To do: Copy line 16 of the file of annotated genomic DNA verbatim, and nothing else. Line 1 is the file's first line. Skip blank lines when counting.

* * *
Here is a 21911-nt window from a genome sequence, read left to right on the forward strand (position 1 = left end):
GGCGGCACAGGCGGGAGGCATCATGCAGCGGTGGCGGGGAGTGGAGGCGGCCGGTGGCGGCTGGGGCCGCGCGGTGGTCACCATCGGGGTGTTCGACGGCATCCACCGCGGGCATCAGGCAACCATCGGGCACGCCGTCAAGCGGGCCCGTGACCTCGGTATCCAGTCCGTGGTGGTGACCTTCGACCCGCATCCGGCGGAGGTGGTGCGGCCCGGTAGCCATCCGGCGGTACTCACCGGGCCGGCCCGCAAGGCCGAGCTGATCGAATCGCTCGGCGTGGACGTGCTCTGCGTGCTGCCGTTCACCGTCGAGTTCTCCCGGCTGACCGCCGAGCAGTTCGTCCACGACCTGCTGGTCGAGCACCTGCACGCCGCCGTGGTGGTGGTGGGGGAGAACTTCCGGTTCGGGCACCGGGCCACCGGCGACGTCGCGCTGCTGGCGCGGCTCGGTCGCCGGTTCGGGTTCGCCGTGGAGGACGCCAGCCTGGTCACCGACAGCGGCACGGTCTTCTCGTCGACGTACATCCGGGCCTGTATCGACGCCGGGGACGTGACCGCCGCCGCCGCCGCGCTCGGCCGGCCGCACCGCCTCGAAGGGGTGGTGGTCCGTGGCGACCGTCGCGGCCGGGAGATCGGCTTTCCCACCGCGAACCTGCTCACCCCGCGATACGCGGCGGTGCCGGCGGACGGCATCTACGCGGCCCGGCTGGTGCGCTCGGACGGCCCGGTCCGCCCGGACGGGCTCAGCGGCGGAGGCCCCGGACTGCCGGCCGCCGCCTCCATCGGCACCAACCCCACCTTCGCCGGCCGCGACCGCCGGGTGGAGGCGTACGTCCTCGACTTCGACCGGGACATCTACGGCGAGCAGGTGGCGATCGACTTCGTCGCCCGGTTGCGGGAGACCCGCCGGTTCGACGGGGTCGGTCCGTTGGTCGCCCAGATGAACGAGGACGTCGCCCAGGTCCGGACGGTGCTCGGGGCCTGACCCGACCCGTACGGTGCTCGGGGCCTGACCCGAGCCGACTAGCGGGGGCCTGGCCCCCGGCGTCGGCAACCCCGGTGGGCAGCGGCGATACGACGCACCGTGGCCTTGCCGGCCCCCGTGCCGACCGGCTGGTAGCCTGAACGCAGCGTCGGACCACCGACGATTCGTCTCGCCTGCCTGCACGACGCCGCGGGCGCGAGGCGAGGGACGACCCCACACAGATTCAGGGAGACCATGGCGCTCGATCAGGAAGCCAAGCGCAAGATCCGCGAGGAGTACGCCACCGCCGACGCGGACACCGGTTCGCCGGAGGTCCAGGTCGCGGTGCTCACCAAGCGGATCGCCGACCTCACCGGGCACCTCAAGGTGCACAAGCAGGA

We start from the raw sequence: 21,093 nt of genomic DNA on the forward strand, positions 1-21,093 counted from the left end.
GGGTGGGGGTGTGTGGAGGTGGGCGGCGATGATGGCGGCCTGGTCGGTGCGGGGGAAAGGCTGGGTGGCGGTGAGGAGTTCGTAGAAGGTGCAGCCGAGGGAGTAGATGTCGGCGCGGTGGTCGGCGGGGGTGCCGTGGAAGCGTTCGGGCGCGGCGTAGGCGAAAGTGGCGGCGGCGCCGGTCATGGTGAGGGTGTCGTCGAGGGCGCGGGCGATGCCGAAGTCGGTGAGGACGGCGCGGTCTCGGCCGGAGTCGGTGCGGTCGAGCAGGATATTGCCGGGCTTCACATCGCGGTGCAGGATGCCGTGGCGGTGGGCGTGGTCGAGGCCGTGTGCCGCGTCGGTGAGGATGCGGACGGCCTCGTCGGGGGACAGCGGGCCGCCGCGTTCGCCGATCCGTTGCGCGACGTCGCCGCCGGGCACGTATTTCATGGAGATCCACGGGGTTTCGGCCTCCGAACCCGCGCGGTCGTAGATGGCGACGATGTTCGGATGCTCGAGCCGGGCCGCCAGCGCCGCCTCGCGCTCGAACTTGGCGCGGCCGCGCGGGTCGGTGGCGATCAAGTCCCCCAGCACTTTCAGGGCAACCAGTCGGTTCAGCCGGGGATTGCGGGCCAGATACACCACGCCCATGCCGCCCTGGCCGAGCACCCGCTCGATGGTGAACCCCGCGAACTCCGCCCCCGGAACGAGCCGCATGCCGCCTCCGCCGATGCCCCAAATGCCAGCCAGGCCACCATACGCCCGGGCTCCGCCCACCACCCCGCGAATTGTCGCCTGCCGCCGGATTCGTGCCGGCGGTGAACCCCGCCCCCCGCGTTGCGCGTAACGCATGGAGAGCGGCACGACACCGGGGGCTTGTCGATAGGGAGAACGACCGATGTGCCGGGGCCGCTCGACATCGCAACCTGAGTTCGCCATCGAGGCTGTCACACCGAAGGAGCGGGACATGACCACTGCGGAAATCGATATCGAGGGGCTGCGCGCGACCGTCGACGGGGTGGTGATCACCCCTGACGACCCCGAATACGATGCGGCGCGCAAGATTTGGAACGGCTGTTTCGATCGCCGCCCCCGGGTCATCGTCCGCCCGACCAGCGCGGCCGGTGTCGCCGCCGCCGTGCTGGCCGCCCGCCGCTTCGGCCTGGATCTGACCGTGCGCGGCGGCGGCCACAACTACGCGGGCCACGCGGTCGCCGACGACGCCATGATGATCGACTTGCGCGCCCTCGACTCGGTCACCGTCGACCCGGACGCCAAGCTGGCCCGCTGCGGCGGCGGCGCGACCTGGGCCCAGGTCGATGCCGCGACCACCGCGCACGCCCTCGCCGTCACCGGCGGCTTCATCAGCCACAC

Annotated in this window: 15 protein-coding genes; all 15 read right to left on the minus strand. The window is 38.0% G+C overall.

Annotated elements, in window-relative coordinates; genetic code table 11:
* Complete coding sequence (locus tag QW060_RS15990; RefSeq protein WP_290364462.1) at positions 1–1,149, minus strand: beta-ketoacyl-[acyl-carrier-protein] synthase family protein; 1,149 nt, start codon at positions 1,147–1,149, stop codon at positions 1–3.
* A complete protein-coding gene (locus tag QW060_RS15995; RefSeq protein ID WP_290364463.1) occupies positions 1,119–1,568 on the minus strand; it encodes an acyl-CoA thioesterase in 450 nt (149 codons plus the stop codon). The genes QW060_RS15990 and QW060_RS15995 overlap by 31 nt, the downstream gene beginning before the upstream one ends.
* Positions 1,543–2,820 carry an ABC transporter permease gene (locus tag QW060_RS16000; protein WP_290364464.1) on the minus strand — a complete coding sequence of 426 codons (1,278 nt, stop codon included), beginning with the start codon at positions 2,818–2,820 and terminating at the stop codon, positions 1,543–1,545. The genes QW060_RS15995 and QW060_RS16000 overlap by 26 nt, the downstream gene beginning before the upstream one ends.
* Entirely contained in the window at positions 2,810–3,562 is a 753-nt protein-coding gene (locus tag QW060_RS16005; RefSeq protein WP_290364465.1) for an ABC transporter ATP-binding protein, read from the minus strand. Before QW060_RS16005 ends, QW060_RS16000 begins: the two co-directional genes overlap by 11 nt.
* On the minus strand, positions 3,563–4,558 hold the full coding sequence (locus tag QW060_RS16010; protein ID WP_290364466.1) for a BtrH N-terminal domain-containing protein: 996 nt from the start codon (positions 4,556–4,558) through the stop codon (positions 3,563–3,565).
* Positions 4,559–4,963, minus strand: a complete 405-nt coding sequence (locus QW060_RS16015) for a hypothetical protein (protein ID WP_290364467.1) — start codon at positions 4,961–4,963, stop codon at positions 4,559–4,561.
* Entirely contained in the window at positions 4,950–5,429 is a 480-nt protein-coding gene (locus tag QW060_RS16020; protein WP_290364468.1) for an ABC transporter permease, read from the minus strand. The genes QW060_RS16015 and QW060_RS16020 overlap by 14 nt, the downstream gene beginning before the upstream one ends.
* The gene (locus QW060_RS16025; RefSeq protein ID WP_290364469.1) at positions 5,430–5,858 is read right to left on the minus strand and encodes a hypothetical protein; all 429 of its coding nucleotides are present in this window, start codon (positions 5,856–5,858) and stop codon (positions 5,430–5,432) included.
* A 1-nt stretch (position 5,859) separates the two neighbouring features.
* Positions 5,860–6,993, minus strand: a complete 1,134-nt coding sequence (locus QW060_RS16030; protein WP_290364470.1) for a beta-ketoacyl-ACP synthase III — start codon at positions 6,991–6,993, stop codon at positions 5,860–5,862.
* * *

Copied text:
* Positions 5,860–6,993, minus strand: a complete 1,134-nt coding sequence (locus QW060_RS16030; protein WP_290364470.1) for a beta-ketoacyl-ACP synthase III — start codon at positions 6,991–6,993, stop codon at positions 5,860–5,862.